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Home Runs Are One Way Climate Change Affects Baseball. Here Are 11 More.

It’s getting hot in here, so close up all your domes

A baseball player swinging a thermometer.
Heatmap Illustration/Getty Images

Home runs ain’t the half of it.

Last week, the Bulletin of the American Meteorological Society issued a widely cited report that found global warming is “juicing” baseballs. The result is an extra 50 or so home runs per year in the major leagues. “It’s basic physics,” The Associated Press explained. “When air heats up, molecules move faster and away from each other, making the air less dense. Baseballs launched off a bat go farther through thinner air because there’s less resistance to slow the ball.”

Baseball fans have long been aware that hot weather makes for more home runs, so it follows that increasing temperatures will have an impact on the game in the years ahead. But MLB has more to worry about than the game becoming boring again because of too many dingers. Here are a few more ways climate change could irrevocably alter the future of America’s favorite past time:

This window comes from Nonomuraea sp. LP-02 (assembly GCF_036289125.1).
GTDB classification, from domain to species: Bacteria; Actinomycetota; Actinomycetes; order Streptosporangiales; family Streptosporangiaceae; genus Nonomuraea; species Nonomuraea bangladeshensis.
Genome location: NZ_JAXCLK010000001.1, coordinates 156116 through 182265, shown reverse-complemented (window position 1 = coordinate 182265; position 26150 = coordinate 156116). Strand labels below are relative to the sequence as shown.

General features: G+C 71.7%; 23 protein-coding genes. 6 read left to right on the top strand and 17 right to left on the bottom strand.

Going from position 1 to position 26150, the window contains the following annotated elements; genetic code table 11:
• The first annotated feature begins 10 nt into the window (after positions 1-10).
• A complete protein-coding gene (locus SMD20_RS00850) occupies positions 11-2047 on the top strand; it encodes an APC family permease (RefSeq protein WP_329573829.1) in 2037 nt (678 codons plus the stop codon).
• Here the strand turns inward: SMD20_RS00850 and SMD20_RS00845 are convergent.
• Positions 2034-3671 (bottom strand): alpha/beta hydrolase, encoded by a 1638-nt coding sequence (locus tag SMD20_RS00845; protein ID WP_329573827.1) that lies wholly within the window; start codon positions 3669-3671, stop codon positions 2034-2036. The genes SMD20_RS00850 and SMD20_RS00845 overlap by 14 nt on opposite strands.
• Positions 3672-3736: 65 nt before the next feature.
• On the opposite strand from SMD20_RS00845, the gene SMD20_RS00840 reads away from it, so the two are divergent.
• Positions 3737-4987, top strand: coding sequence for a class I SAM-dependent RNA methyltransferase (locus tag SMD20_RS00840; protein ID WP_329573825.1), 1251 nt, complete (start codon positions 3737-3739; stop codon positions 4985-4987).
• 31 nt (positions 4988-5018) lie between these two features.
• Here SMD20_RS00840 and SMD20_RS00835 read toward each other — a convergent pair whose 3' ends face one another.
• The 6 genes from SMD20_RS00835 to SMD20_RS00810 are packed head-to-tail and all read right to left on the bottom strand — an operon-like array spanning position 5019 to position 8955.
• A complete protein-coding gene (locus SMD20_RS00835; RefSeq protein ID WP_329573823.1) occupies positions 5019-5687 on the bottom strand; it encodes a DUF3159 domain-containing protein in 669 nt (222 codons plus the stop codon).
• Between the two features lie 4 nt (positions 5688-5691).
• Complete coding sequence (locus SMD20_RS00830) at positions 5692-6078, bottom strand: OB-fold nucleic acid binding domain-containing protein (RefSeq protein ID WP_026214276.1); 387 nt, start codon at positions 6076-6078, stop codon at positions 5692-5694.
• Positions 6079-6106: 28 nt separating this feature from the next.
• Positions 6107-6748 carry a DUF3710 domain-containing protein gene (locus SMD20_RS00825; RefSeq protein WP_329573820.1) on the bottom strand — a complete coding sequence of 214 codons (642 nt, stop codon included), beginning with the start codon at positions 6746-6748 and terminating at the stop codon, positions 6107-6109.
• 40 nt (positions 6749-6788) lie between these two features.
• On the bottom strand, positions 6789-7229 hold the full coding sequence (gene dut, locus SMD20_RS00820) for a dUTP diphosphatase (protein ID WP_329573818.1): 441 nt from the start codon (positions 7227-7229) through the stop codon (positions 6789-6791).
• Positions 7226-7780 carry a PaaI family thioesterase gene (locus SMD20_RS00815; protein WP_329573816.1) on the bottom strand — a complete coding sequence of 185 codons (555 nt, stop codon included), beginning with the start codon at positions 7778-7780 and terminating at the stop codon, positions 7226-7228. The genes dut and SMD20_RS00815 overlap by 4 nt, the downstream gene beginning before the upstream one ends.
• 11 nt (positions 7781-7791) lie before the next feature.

1. Fastballs will get faster and curveballs less curvy.

We’ve already covered how the ball will behave differently off the bat. But what about out of the hand?

Heat and high humidity mean less air density, which in turn causes “fastballs to be faster, curveballs to curve less, and spin rates of pitches to be higher,” wrote Lawrence Rocks for SABR’s “Future of Baseball” issue in 2021. Of course, “these factors will cause pitchers to change their usage percentages on their pitch selection.”

As lowland parks grow hotter, we can expect them to behave more like the famously thin-aired Coors Field in Denver — particularly Atlanta, Kansas City, and Houston, which have among the lowest air densities of the Major League stadiums. Heat and humidity will cause baseballs to move more quickly out of the hand while the reduction in the Magnus force will cause them to break more poorly. And if fastballs get faster and curveballs break less, you can naturally expect to see more heaters in the game — and potentially more strikeouts as a result.

2. Games will be “smoked out.”